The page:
In my last post I tried to offer some mix of examples of systems that involve emergence. Again, emergence refers to many-body systems of all types (physical, biological, social, economic, etc) where the rules/principles that govern the behavior of individual components of the system are different from the organizational rules/principles that govern the behavior of the collective system.

As others pointed out in comments, the field of complex systems and emergent behavior includes phase transitions and environmental concerns and influences as well. This discussion has got me thinking about the role complexity theory and the notion of emergent behavior will play in the next few decades. Being a relatively new area of study (at least new in the sense that large numbers of people are working on it...perhaps on order of 15-20 years), it is difficult to predict exactly where it will end up, but just from a physical science point of view consider the following progression of events and phenomena where new levels of organization, i.e. emergence, are reached:

  • Big Bang, where energy and spacetime itself emerges from a singularity.
  • Fundamental particles, the quarks, organize into baryons (such as protons and neutrons) and mesons, via strong nuclear force.
  • Nuclei (isotopes of hydrogen, some helium) emerge from a sea of baryons and gluons.
  • Simplest atoms emerge from sea of hydrogen and helium nuclei and electrons, via electromagnetic force.
  • Gas molecules of hydrogen and helium emerge from sea of atoms.
  • Gas clouds emerge from sea of gas atoms, via gravity.
  • Protostars and stars emerge from gas clouds.
  • Heavier elements (up to iron) emerge from thermonuclear processes inside star cores (nucleosynthesis).
  • Clouds of heavier elements (up to uranium) emerge from first generation supernovae.
  • Second generation stars, first generation planets/solar systems emerge from gas and heavy element clouds.
  • Primitive atmospheres and terrestrial environments emerge on various planets.
  • For earth, more complex molecules, including carbon-based molecules, emerge in the chemical mixtures of the atmosphere and oceans (this includes amino acids, which can be formed naturally when lightning occurs in the primitive atmosphere, as shown in experiments).
  • Still more complicated molecules, including proteins and RNA, emerge, and from this mixture first set of single-celled life emerge.
  • Multicellular systems emerge from sea of single-celled critters.
  • Ultimately great variety of life emerges, including humans, from evolutionary processes.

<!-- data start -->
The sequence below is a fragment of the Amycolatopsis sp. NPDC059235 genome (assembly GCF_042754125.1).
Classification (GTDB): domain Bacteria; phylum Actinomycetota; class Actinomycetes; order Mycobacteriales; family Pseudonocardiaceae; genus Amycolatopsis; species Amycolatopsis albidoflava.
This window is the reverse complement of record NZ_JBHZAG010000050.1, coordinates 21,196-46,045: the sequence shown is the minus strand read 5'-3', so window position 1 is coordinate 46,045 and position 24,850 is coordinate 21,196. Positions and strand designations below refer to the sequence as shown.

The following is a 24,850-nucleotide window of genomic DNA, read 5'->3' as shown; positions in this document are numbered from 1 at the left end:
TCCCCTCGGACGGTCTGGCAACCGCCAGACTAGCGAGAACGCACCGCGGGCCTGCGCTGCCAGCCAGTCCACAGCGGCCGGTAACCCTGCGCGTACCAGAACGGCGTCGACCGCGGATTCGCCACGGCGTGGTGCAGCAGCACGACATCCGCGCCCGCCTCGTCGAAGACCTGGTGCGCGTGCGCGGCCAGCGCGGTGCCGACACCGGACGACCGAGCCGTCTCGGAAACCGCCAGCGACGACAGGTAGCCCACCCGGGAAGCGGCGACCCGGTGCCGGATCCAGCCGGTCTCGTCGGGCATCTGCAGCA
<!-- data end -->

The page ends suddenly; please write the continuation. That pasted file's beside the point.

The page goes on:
• From this point, social organization occurs, language emerges, technology emerges, social networks emerge, economies emerge, and so on.

In each of these separate eras of the development of the universe and life as we know it, we are talking about a transition from simpler, smaller components that organize into larger entities whose behavior and properties are vastly different from the individual components that make it up. We are at the point where we know an awful lot of the physics that describes how particles, atoms, molecules, stars, galaxies, planets, geological processes, and solar systems behave individually. Chemists and biologists know an awful lot about individual reactions, molecules, organelles, cells, tissues, organs, and organisms. This is what science has worked on for the last few centuries. In other words, we know a lot about the basic rules and principles that govern individual components for each individual step of the evolution of the universe and life on earth.

However, what we don’t understand very well is how steps make the transition to the next step. We don’t understand the organizational principles or the rules that govern the phase transitions between steps, which means we don’t understand the emergence of complexity in our universe. This is where we are now and, in my opinion, such studies will dominate whole fields of physical science, biological science, mathematics, economics, social science, behavioral science, technology, and even philosophy, for decades to come. To those who have suggested the end of science is near, think again.

How to access Interactive Physics Computer Experiments

Try this one out, especially if you are a visual learner. Interactive Physics is a program we have where you can use existing experiments in numerous areas of physics, or make your own simulation from scratch. This video is for accessing existing simulations and experiments. You can make graphs in real time, as well as change parameters of the system and of the world! See what it would look like on other planets, with or without air friction or charge, change materials in collisions, and so on. It is pretty cool!

Saturday, August 22, 2009

How to Access iLab Data

This video is for those who have run the radioactivity iLab, and then came back to it later. You will need to find the data file, and then use it for your analysis.

How to Access Radioactivity iLab

Here is a 'How to' video showing how to access and run the radioactivity iLab. The equipment will run down in Queensland, Australia.

Accessing the Chem-Phys Moodle Page as a Guest - Especially for Parents

This shows how to get into the Chem-Phys Physics Moodle page as a guest. Students get full access to everything on the site, and guests can access most of it. This access may be of interest to parents, so you can see some of what we are doing in class.

Welcome to Physics!

This is Doc V's blog for his physics classes. While most class materials will be on the class Moodle pages, numerous "How to" and other instructional videos will be posted on this blog. This is but one more tool to help all of us on our quest to discover how the world works!